Sidney is a city in and the county seat of Richland County, Montana, United States, less than away from the North Dakota border. The population was 5,191 at the 2010 census. The city lies along the Yellowstone River and is in proximity to the badlands of the Dakotas. Sidney is approximately midway between Glendive, Montana and Williston, North Dakota.
Settlers began arriving in the area in the 1870s, and a post office was established in 1888. Six year old Sidney Walters and his parents were staying with Hiram Otis, the local justice of the peace, and Otis decided that Sidney was a good name for the town. The following year, Montana became a state and Sidney was incorporated in 1911. 
Sidney was originally part of Dawson County, but became the county seat of Richland County at its inception in 1914.
Agriculture became an important part of the region after the Lower Yellowstone Irrigation Project was completed in 1909. A dam was built on the river south of Glendive, which diverted water from the river into a main canal, which runs north-south, parallel to the Yellowstone, irrigating land from Glendive north up to Fairview, where it dumps into the Missouri River. This project irrigates and serves water to 450 farms, according to the manager of the Lower Yellowstone Irrigation Districts.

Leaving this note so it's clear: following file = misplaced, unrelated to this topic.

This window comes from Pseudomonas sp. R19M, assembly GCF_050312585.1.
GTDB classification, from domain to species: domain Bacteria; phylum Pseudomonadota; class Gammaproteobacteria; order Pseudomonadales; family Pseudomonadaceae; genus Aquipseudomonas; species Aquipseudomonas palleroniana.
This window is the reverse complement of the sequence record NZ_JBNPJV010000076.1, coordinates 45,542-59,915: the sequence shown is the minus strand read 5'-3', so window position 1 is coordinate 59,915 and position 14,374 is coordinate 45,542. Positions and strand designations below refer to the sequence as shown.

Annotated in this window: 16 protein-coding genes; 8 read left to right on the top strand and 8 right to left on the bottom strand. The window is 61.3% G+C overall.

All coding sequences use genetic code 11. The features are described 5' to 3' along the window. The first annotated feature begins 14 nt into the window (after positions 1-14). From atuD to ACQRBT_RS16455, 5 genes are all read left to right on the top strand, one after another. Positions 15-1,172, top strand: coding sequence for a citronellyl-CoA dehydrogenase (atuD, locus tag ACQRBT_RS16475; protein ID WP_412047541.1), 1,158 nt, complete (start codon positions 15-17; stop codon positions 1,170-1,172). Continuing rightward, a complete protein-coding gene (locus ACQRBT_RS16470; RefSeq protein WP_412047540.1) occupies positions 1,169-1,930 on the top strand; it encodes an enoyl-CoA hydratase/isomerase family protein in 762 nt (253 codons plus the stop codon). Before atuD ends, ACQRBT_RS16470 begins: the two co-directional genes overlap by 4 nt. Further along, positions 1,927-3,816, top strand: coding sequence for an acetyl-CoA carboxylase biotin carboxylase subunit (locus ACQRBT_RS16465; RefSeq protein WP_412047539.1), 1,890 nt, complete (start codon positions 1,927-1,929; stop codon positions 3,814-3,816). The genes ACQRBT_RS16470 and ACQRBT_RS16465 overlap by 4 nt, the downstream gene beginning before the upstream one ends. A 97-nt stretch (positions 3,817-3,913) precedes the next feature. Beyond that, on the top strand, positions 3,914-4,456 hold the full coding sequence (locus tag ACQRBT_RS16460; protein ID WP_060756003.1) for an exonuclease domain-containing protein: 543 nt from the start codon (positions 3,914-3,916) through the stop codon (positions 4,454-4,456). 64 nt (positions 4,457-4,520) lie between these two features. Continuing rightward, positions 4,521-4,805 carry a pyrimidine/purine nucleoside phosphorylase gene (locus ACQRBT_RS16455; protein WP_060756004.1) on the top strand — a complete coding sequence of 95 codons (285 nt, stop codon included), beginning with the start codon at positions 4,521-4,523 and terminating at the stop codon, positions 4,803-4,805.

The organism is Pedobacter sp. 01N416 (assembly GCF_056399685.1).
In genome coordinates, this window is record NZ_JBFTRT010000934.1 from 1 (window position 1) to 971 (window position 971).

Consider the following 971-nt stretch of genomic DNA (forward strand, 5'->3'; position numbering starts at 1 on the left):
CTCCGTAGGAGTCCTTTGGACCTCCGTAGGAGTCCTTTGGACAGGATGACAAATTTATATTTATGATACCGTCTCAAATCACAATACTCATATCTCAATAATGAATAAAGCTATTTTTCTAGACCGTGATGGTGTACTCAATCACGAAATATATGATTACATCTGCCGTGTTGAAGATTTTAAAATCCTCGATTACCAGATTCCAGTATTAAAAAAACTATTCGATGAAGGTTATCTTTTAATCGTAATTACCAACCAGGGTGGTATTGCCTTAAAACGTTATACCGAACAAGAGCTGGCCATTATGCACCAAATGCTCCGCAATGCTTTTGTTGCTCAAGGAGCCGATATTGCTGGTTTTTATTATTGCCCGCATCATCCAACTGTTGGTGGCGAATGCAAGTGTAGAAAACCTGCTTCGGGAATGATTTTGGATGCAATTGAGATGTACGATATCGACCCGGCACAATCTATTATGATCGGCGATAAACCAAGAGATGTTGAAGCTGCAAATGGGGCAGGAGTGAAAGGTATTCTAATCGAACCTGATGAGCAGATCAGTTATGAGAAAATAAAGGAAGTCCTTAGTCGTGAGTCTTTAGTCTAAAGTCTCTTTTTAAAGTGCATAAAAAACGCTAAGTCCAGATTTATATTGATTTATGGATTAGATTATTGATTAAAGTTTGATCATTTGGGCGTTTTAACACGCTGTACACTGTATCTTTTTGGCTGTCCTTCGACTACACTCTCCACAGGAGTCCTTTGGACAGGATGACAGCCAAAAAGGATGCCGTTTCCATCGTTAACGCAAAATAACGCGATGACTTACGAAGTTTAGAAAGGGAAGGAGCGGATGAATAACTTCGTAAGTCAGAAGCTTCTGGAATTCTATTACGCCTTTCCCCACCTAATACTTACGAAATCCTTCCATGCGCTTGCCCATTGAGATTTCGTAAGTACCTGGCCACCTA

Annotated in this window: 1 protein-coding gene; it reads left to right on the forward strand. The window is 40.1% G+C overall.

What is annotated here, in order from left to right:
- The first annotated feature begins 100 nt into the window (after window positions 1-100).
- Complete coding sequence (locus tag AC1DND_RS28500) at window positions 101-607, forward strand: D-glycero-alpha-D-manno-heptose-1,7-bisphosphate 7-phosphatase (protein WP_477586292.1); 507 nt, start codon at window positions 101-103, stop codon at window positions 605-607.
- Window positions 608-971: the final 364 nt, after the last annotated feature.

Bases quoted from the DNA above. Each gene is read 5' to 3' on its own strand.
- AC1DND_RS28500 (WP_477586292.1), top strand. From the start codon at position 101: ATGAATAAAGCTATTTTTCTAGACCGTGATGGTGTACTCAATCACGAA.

The area experienced an oil boom and bust in the late 1970s and early 1980s, bringing an influx of people to the town for a short period of time. Around the start of the 21st century, the town started experiencing another surge in oil exploration activity.
The town's museum, the MonDak Heritage Center, was founded in 1967. The museum houses artifacts and archives that detail the history of life in eastern Montana and western North Dakota since the first pioneers arrived in the late 19th century.